After blowing away analysts’ expectations with fiscal Q1 results last time out, Apple has big shoes to fill with fiscal Q2 earnings this Wednesday. Despite that, analysts seem to remain bullish on the company’s chances to surprise to the upside.
There’s so much news swirling around Apple (AAPL) that digging into the fundamentals seems like a monumental task. We’ll do it anyway as investors await earnings from the biggest company (in market cap) on earth.
The iPhone maker’s earnings report after the close Wednesday will come right after it unveiled a bunch of new products just a week ago, and following a solid fiscal Q1 for the iPhone maker.
If you’re keeping score, AAPL has a hard act to follow. In its fiscal Q1, it surpassed analysts’ estimates in almost every key category, whether it was iPhone sales, services, iPads, Macs, or wearables. Greater China sales rose 57%. Can AAPL hit it out of the park again? That’s what investors are wondering.
Going into earnings, consider keeping an eye on Services revenues—the category that includes cloud storage and backup, digital content and payment services. It’s grown so quickly that it’s elbowed its way up to the No. 2 business category spot for the company. The question is whether Services can keep up the strong traction it’s developed over the last few quarters.
Mac and iPad sales, too, might be a couple to keep tabs on, as many analysts have pointed out how the pandemic seemed to infuse new life into the lowly personal computer. AAPL’s rollout of new products last week (see more below) could be a harbinger of what’s ahead.
On the subject of “what’s ahead,” it’s something investors have had to basically guess the last few quarters. AAPL hasn’t offered guidance since the pandemic began. Will that change now that vaccinations are making progress? We’ll have to wait and see.
One thing that could be tough for AAPL this time around is exceeding iPhone expectations. It’s not too long since people were talking about the iPhone being a smaller and smaller share of AAPL’s total revenue. Then AAPL sold a record-breaking $65.6 billion worth of iPhones in fiscal Q1, a 17% year-over-year rise. Those results were helped by the introduction of new 5G models last fall.
AAPL faced some supply chain issues in fiscal Q2, and investors should also listen for any updates on those. However, it doesn’t look like anything AAPL couldn’t handle, according to Evercore ISI analyst Amit Daryanani.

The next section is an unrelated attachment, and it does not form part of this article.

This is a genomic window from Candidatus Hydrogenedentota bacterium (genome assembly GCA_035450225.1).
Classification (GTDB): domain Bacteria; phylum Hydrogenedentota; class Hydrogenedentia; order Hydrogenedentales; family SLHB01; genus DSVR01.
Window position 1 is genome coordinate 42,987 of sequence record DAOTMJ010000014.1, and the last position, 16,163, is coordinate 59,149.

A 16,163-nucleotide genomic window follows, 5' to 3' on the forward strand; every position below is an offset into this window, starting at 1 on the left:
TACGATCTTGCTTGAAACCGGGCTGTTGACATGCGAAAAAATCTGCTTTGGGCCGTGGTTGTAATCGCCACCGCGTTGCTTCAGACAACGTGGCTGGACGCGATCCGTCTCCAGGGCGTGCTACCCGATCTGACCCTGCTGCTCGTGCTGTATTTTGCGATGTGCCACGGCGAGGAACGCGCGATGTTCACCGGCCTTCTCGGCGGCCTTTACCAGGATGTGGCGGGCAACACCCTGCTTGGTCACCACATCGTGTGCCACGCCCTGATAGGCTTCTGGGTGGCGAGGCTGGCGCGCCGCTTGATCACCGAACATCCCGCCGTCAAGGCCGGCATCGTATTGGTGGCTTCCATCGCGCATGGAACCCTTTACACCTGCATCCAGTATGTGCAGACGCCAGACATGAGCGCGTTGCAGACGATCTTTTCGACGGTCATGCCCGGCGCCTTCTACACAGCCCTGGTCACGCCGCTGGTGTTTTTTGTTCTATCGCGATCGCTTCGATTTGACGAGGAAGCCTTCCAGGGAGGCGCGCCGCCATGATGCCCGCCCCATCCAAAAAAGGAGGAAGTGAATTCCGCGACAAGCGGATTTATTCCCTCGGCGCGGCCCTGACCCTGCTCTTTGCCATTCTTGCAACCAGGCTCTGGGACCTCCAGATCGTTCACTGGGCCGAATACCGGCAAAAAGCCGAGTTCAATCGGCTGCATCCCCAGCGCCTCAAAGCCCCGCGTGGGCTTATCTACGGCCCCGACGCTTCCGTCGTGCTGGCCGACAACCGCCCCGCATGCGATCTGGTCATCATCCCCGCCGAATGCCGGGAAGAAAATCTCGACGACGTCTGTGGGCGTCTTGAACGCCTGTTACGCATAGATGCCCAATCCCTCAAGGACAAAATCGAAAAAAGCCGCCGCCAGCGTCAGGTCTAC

Barron’s quoted Daryanani saying that AAPL is “well-positioned to report upside to March quarter estimates,” driven by strong performance by both iPhone and services, and despite ongoing component shortages.
“While the supply chain issues are real, we expect Apple will be relatively protected by its status as one of the largest electronics purchasers in the world,” the analyst wrote in a recent report. He points out that Foxconn, a key Apple manufacturing partner, has called out the tight supply of parts but said it would affect less than 10% of customer orders.
He notes that Apple had guided to some deceleration in services in the quarter after 30% growth in the December quarter, but he sees potential that the growth will be steady or better given strength in the App Store.
FIGURE 1: UNCHARACTERISTIC UNDERPERFORMER? Considering Apple’s (AAPL—candlestick) market dominance over the past couple decades, it’s rare that the nation’s largest company by market cap would be a laggard. But as you can see from the 6-month chart above, AAPL hasn’t quite kept pace with the S&P Tech Sector Index (IXT—purple line). Data sources: S&P Dow Jones Indices, Nasdaq. Chart source: The thinkorswim® platform. For illustrative purposes only. Past performance does not guarantee future results.
Morgan Stanley (MS) analyst Katy Huberty, long a bull on AAPL, has big expectations, too. She’s forecasting better-than-expected results, even though what few product launches there were in fiscal Q2 didn’t seem to be of much significance—and certainly nothing like what we saw last week.
But count Huberty among those analysts that see more pandemic-related dependency on AAPL products as the driver—at least for the quarter that was—and into the future.
Or as D.A. Davidson’s Tom Forte, senior research analyst, said on CNBC last week: “The pandemic is a multiple-year event. We’re going to want to use as much of Apple’s products as possible to get through it.”
The pandemic fast-tracked so many pieces of our digital lives, ranging from the products we use at home and in the office to how we shop, eat and even entertain ourselves. What did people quarantined during the 1918 influenza pandemic do to ward off boredom? It’s a mystery.